The Folklore of Buried Memories

How victims remember trauma is the most controversial issue facing psychology and psychiatry today. Many clinical trauma theorists believe that combat, rape, and other terrifying experiences are seemingly engraved on the mind, never to be forgotten.

Others disagree, arguing that the mind can protect itself by banishing memories of trauma from awareness, making it difficult for victims to remember their most horrific experiences until it is safe to do so many years later. While acknowledging that trauma is often all too memorable, these certain clinical trauma theorists assert that a condition known as “traumatic dissociative amnesia” leaves a large minority of victims unable to recall their trauma, precisely because it was so overwhelmingly terrifying.

However, these clinical trauma theorists do not argue that “repressed” or “dissociated” memories of horrific events are either inert or benign. On the contrary, these buried memories silently poison the lives of victims, giving rise to seemingly inexplicable psychiatric symptoms, and therefore must be exhumed for healing to occur.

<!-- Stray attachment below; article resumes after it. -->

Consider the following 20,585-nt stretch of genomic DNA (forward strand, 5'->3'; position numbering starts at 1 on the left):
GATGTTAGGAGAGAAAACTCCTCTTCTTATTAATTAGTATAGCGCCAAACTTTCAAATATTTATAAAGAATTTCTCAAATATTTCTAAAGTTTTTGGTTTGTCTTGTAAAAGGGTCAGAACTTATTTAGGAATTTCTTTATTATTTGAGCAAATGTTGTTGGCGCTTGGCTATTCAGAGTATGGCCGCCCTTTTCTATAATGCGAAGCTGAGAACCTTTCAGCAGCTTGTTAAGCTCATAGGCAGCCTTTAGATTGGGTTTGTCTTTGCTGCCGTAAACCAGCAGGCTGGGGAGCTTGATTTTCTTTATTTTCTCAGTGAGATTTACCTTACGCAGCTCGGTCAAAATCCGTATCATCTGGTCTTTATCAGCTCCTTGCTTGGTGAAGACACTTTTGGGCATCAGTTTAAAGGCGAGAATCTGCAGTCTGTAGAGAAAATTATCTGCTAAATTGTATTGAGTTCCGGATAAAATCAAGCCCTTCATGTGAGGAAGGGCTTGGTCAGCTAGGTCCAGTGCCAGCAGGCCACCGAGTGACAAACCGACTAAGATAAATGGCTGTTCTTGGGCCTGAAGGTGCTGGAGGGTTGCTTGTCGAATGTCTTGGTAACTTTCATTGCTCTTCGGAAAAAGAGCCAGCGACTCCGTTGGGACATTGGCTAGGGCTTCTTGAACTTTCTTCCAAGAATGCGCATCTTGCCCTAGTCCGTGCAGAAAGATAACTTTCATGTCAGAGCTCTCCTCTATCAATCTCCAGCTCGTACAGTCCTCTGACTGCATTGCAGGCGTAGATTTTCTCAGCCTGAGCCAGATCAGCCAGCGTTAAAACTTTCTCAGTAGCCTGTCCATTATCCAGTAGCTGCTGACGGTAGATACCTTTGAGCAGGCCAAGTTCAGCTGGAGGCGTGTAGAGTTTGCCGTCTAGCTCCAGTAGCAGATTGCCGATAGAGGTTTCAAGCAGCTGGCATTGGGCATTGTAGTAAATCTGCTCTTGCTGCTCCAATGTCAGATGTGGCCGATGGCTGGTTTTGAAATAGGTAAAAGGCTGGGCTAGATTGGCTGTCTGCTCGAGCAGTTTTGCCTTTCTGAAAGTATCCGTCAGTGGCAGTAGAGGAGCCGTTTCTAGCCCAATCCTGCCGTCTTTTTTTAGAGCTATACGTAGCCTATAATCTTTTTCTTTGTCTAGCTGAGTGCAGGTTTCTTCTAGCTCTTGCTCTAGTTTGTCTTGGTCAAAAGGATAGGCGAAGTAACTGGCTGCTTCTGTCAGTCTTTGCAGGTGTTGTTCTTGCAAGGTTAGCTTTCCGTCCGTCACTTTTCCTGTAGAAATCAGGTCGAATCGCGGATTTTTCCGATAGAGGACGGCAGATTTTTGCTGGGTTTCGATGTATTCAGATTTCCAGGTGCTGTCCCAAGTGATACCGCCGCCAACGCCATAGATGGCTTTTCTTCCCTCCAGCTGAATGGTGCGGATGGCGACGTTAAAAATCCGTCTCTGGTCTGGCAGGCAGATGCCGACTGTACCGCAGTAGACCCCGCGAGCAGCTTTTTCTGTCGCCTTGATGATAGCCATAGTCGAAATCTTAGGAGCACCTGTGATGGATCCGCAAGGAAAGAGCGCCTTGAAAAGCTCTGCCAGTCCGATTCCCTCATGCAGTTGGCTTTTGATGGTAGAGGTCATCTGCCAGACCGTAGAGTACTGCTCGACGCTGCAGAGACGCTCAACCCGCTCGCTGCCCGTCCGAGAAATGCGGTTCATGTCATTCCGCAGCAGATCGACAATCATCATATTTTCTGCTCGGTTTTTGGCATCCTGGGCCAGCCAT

To continue reading, please log in or enter your email address.

To access our archive, please log in or register now and read two articles from our archive every month for free. For unlimited access to our archive, as well as to the unrivaled analysis of PS On Point, subscribe now.

required

By proceeding, you agree to our Terms of Service and Privacy Policy, which describes the personal data we collect and how we use it.

Log in

http://prosyn.org/UOvLmy9;

Cookies and Privacy

We use cookies to improve your experience on our website. To find out more, read our updated cookie policy and privacy policy.